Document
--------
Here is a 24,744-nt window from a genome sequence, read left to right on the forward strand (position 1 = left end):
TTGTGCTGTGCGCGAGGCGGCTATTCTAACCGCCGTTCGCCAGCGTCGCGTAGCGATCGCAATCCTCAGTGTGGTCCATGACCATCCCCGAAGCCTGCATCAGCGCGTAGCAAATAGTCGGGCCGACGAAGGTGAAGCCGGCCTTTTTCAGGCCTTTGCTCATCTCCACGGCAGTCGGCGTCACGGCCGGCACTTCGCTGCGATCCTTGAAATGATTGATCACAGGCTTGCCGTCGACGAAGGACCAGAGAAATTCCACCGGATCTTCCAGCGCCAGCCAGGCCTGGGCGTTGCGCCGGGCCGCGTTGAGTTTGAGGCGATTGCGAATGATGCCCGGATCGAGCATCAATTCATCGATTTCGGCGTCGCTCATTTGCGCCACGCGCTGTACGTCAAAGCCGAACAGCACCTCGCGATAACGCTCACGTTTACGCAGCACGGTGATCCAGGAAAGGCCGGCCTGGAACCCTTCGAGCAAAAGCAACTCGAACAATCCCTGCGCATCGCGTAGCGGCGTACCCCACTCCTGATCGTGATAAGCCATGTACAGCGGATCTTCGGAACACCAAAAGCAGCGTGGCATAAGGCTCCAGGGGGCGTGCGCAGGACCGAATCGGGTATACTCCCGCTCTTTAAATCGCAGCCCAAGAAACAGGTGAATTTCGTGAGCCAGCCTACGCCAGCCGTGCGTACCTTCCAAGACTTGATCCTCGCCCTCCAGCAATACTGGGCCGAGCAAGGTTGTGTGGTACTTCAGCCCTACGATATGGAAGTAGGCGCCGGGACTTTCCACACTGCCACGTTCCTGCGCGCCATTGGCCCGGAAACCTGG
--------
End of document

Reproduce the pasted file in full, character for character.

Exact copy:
Here is a 24,744-nt window from a genome sequence, read left to right on the forward strand (position 1 = left end):
TTGTGCTGTGCGCGAGGCGGCTATTCTAACCGCCGTTCGCCAGCGTCGCGTAGCGATCGCAATCCTCAGTGTGGTCCATGACCATCCCCGAAGCCTGCATCAGCGCGTAGCAAATAGTCGGGCCGACGAAGGTGAAGCCGGCCTTTTTCAGGCCTTTGCTCATCTCCACGGCAGTCGGCGTCACGGCCGGCACTTCGCTGCGATCCTTGAAATGATTGATCACAGGCTTGCCGTCGACGAAGGACCAGAGAAATTCCACCGGATCTTCCAGCGCCAGCCAGGCCTGGGCGTTGCGCCGGGCCGCGTTGAGTTTGAGGCGATTGCGAATGATGCCCGGATCGAGCATCAATTCATCGATTTCGGCGTCGCTCATTTGCGCCACGCGCTGTACGTCAAAGCCGAACAGCACCTCGCGATAACGCTCACGTTTACGCAGCACGGTGATCCAGGAAAGGCCGGCCTGGAACCCTTCGAGCAAAAGCAACTCGAACAATCCCTGCGCATCGCGTAGCGGCGTACCCCACTCCTGATCGTGATAAGCCATGTACAGCGGATCTTCGGAACACCAAAAGCAGCGTGGCATAAGGCTCCAGGGGGCGTGCGCAGGACCGAATCGGGTATACTCCCGCTCTTTAAATCGCAGCCCAAGAAACAGGTGAATTTCGTGAGCCAGCCTACGCCAGCCGTGCGTACCTTCCAAGACTTGATCCTCGCCCTCCAGCAATACTGGGCCGAGCAAGGTTGTGTGGTACTTCAGCCCTACGATATGGAAGTAGGCGCCGGGACTTTCCACACTGCCACGTTCCTGCGCGCCATTGGCCCGGAAACCTGG